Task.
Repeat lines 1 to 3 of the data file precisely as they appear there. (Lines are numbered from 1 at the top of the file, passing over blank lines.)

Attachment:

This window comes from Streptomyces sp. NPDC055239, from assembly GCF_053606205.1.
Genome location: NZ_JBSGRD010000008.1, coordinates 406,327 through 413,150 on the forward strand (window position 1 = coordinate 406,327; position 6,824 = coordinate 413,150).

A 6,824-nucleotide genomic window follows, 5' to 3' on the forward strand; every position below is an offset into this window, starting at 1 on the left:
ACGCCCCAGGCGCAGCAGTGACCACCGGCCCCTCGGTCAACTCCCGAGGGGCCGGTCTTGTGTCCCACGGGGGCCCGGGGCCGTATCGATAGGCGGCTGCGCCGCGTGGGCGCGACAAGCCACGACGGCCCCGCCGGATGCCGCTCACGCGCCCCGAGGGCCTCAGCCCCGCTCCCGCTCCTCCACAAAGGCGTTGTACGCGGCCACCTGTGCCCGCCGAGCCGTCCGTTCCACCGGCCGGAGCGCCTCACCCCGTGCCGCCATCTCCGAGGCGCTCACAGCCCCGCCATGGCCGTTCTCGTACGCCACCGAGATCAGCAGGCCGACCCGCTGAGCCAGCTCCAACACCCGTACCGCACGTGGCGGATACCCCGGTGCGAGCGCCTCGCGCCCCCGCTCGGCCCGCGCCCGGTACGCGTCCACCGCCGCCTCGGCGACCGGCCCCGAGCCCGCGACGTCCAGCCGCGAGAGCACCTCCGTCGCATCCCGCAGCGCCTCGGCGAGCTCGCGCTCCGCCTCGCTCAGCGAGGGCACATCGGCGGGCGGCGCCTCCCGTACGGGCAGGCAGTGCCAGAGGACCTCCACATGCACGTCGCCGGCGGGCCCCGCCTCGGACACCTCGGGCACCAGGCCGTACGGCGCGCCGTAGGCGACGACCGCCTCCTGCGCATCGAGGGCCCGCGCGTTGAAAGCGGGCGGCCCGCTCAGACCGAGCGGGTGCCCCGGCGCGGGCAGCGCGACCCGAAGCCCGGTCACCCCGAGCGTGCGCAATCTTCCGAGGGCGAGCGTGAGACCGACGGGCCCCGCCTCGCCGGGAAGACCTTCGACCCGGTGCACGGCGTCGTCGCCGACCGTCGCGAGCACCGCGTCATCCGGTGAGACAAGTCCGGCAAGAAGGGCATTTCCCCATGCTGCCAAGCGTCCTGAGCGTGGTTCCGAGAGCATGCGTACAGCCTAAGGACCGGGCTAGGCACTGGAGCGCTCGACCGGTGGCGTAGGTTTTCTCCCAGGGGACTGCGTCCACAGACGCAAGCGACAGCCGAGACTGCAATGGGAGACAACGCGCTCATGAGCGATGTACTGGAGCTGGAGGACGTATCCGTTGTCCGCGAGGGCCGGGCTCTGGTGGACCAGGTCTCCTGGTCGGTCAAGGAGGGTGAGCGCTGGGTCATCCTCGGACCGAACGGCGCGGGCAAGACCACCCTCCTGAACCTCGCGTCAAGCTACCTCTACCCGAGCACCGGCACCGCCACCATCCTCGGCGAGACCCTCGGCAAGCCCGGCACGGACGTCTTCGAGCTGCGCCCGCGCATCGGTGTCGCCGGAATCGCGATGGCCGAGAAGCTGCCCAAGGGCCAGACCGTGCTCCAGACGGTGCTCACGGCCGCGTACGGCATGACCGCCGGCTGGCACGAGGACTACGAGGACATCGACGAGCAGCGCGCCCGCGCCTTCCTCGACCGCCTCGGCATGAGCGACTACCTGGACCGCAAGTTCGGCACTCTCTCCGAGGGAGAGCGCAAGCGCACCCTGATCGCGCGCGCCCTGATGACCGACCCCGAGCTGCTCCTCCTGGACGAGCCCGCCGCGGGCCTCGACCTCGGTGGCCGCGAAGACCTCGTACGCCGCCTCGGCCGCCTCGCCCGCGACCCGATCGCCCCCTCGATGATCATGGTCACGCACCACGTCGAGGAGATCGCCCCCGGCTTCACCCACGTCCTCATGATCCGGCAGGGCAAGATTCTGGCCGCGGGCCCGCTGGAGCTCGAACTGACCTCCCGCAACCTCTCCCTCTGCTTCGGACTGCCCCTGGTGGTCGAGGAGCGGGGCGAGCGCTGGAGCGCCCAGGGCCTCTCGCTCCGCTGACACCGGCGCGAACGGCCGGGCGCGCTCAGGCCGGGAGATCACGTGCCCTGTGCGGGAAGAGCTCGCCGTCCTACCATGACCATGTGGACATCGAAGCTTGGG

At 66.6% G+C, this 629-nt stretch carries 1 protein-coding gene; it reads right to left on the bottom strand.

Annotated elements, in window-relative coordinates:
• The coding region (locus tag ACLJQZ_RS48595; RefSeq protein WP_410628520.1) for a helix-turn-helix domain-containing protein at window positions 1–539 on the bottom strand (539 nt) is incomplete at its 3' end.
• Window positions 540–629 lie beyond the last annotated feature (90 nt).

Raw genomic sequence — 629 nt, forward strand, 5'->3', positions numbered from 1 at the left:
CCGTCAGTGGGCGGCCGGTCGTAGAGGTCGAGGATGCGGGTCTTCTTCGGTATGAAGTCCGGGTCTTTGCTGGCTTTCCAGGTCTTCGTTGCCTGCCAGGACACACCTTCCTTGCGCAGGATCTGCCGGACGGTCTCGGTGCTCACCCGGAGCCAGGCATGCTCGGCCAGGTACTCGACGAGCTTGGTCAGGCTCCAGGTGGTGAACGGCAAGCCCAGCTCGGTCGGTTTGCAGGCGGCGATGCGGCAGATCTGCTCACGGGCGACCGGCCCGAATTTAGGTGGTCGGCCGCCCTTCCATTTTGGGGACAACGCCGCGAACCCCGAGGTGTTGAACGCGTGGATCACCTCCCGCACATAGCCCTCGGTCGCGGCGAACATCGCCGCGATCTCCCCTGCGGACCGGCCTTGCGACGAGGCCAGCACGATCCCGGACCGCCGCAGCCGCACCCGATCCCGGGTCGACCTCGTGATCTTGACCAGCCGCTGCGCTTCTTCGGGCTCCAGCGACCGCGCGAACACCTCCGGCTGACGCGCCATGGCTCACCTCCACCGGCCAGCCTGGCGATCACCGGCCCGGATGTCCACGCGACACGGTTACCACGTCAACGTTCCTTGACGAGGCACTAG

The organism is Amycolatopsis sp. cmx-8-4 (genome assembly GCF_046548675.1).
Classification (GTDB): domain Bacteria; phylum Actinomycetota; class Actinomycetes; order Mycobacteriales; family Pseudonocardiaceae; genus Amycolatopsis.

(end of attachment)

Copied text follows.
This window comes from Streptomyces sp. NPDC055239, from assembly GCF_053606205.1.
Genome location: NZ_JBSGRD010000008.1, coordinates 406,327 through 413,150 on the forward strand (window position 1 = coordinate 406,327; position 6,824 = coordinate 413,150).

A 6,824-nucleotide genomic window follows, 5' to 3' on the forward strand; every position below is an offset into this window, starting at 1 on the left: